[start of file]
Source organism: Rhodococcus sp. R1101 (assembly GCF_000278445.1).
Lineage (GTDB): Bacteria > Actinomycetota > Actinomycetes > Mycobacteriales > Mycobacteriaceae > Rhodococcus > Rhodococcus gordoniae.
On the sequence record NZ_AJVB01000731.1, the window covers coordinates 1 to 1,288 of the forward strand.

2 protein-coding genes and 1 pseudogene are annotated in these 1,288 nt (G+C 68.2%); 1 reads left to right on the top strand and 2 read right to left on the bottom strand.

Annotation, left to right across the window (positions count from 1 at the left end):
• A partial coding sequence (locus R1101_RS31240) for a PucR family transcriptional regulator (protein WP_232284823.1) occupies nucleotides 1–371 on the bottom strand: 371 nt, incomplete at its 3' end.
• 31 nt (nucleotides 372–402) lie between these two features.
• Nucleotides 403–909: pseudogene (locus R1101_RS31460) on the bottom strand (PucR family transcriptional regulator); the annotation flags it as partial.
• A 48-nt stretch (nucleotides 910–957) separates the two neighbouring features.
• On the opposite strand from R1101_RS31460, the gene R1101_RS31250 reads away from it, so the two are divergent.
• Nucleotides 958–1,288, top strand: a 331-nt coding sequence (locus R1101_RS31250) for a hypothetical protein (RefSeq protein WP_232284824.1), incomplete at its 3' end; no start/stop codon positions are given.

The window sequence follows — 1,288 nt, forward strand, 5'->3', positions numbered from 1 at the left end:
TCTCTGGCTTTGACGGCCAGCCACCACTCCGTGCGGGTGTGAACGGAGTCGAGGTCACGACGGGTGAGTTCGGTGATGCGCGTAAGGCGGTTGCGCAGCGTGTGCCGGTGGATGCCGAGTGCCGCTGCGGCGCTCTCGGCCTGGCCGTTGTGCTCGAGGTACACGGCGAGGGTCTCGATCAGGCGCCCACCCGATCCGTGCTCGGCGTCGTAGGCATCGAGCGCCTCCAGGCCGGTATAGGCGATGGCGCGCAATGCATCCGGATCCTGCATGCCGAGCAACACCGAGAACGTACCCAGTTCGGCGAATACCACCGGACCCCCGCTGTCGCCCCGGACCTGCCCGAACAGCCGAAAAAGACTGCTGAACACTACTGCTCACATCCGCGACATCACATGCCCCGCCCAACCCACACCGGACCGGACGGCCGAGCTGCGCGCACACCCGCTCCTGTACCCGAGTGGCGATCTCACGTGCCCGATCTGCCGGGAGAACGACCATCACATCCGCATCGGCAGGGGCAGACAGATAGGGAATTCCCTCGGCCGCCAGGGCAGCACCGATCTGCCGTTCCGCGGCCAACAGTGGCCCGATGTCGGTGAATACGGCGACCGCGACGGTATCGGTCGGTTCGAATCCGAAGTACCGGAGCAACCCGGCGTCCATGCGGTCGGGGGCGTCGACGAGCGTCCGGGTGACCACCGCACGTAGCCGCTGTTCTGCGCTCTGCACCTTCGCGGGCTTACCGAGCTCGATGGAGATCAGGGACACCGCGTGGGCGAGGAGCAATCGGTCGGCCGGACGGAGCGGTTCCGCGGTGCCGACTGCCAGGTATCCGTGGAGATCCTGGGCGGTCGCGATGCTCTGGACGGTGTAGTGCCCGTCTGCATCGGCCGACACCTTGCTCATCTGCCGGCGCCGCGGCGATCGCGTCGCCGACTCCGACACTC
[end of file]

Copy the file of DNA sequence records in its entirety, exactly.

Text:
Source organism: Rhodococcus sp. R1101 (assembly GCF_000278445.1).
Lineage (GTDB): Bacteria > Actinomycetota > Actinomycetes > Mycobacteriales > Mycobacteriaceae > Rhodococcus > Rhodococcus gordoniae.
On the sequence record NZ_AJVB01000731.1, the window covers coordinates 1 to 1,288 of the forward strand.

2 protein-coding genes and 1 pseudogene are annotated in these 1,288 nt (G+C 68.2%); 1 reads left to right on the top strand and 2 read right to left on the bottom strand.

Annotation, left to right across the window (positions count from 1 at the left end):
• A partial coding sequence (locus R1101_RS31240) for a PucR family transcriptional regulator (protein WP_232284823.1) occupies nucleotides 1–371 on the bottom strand: 371 nt, incomplete at its 3' end.
• 31 nt (nucleotides 372–402) lie between these two features.
• Nucleotides 403–909: pseudogene (locus R1101_RS31460) on the bottom strand (PucR family transcriptional regulator); the annotation flags it as partial.
• A 48-nt stretch (nucleotides 910–957) separates the two neighbouring features.
• On the opposite strand from R1101_RS31460, the gene R1101_RS31250 reads away from it, so the two are divergent.
• Nucleotides 958–1,288, top strand: a 331-nt coding sequence (locus R1101_RS31250) for a hypothetical protein (RefSeq protein WP_232284824.1), incomplete at its 3' end; no start/stop codon positions are given.

The window sequence follows — 1,288 nt, forward strand, 5'->3', positions numbered from 1 at the left end:
TCTCTGGCTTTGACGGCCAGCCACCACTCCGTGCGGGTGTGAACGGAGTCGAGGTCACGACGGGTGAGTTCGGTGATGCGCGTAAGGCGGTTGCGCAGCGTGTGCCGGTGGATGCCGAGTGCCGCTGCGGCGCTCTCGGCCTGGCCGTTGTGCTCGAGGTACACGGCGAGGGTCTCGATCAGGCGCCCACCCGATCCGTGCTCGGCGTCGTAGGCATCGAGCGCCTCCAGGCCGGTATAGGCGATGGCGCGCAATGCATCCGGATCCTGCATGCCGAGCAACACCGAGAACGTACCCAGTTCGGCGAATACCACCGGACCCCCGCTGTCGCCCCGGACCTGCCCGAACAGCCGAAAAAGACTGCTGAACACTACTGCTCACATCCGCGACATCACATGCCCCGCCCAACCCACACCGGACCGGACGGCCGAGCTGCGCGCACACCCGCTCCTGTACCCGAGTGGCGATCTCACGTGCCCGATCTGCCGGGAGAACGACCATCACATCCGCATCGGCAGGGGCAGACAGATAGGGAATTCCCTCGGCCGCCAGGGCAGCACCGATCTGCCGTTCCGCGGCCAACAGTGGCCCGATGTCGGTGAATACGGCGACCGCGACGGTATCGGTCGGTTCGAATCCGAAGTACCGGAGCAACCCGGCGTCCATGCGGTCGGGGGCGTCGACGAGCGTCCGGGTGACCACCGCACGTAGCCGCTGTTCTGCGCTCTGCACCTTCGCGGGCTTACCGAGCTCGATGGAGATCAGGGACACCGCGTGGGCGAGGAGCAATCGGTCGGCCGGACGGAGCGGTTCCGCGGTGCCGACTGCCAGGTATCCGTGGAGATCCTGGGCGGTCGCGATGCTCTGGACGGTGTAGTGCCCGTCTGCATCGGCCGACACCTTGCTCATCTGCCGGCGCCGCGGCGATCGCGTCGCCGACTCCGACACTC